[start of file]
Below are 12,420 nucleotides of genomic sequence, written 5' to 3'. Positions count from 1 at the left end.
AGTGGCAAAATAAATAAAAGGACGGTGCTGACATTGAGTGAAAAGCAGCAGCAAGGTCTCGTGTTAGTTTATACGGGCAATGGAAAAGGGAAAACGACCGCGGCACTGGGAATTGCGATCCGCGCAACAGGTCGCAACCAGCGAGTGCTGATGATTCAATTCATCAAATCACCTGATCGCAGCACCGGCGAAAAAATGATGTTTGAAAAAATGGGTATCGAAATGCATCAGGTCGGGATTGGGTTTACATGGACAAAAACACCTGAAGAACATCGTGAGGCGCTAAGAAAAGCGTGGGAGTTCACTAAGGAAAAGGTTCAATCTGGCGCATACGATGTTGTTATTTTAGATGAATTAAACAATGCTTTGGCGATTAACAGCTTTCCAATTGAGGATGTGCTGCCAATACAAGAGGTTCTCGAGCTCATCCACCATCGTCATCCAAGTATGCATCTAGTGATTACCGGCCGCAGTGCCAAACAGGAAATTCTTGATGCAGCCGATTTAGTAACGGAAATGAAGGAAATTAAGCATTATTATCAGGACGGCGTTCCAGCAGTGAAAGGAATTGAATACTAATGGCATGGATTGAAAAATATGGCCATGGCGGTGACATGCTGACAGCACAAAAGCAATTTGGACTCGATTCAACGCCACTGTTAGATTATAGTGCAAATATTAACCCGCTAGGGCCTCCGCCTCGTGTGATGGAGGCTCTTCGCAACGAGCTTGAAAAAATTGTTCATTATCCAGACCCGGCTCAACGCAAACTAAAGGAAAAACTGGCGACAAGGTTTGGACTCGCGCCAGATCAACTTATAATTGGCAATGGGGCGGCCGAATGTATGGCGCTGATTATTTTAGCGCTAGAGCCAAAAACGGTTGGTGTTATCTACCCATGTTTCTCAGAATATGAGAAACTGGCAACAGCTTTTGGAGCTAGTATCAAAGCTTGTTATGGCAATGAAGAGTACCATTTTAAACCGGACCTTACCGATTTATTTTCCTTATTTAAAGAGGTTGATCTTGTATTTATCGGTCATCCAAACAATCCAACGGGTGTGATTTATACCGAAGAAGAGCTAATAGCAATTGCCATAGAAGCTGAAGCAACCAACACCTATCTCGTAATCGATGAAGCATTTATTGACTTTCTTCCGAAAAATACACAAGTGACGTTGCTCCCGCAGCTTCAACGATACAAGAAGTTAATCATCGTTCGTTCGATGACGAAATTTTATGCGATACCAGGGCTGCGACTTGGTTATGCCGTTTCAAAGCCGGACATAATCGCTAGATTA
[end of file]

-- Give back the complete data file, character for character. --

Below are 12,420 nucleotides of genomic sequence, written 5' to 3'. Positions count from 1 at the left end.
AGTGGCAAAATAAATAAAAGGACGGTGCTGACATTGAGTGAAAAGCAGCAGCAAGGTCTCGTGTTAGTTTATACGGGCAATGGAAAAGGGAAAACGACCGCGGCACTGGGAATTGCGATCCGCGCAACAGGTCGCAACCAGCGAGTGCTGATGATTCAATTCATCAAATCACCTGATCGCAGCACCGGCGAAAAAATGATGTTTGAAAAAATGGGTATCGAAATGCATCAGGTCGGGATTGGGTTTACATGGACAAAAACACCTGAAGAACATCGTGAGGCGCTAAGAAAAGCGTGGGAGTTCACTAAGGAAAAGGTTCAATCTGGCGCATACGATGTTGTTATTTTAGATGAATTAAACAATGCTTTGGCGATTAACAGCTTTCCAATTGAGGATGTGCTGCCAATACAAGAGGTTCTCGAGCTCATCCACCATCGTCATCCAAGTATGCATCTAGTGATTACCGGCCGCAGTGCCAAACAGGAAATTCTTGATGCAGCCGATTTAGTAACGGAAATGAAGGAAATTAAGCATTATTATCAGGACGGCGTTCCAGCAGTGAAAGGAATTGAATACTAATGGCATGGATTGAAAAATATGGCCATGGCGGTGACATGCTGACAGCACAAAAGCAATTTGGACTCGATTCAACGCCACTGTTAGATTATAGTGCAAATATTAACCCGCTAGGGCCTCCGCCTCGTGTGATGGAGGCTCTTCGCAACGAGCTTGAAAAAATTGTTCATTATCCAGACCCGGCTCAACGCAAACTAAAGGAAAAACTGGCGACAAGGTTTGGACTCGCGCCAGATCAACTTATAATTGGCAATGGGGCGGCCGAATGTATGGCGCTGATTATTTTAGCGCTAGAGCCAAAAACGGTTGGTGTTATCTACCCATGTTTCTCAGAATATGAGAAACTGGCAACAGCTTTTGGAGCTAGTATCAAAGCTTGTTATGGCAATGAAGAGTACCATTTTAAACCGGACCTTACCGATTTATTTTCCTTATTTAAAGAGGTTGATCTTGTATTTATCGGTCATCCAAACAATCCAACGGGTGTGATTTATACCGAAGAAGAGCTAATAGCAATTGCCATAGAAGCTGAAGCAACCAACACCTATCTCGTAATCGATGAAGCATTTATTGACTTTCTTCCGAAAAATACACAAGTGACGTTGCTCCCGCAGCTTCAACGATACAAGAAGTTAATCATCGTTCGTTCGATGACGAAATTTTATGCGATACCAGGGCTGCGACTTGGTTATGCCGTTTCAAAGCCGGACATAATCGCTAGATTA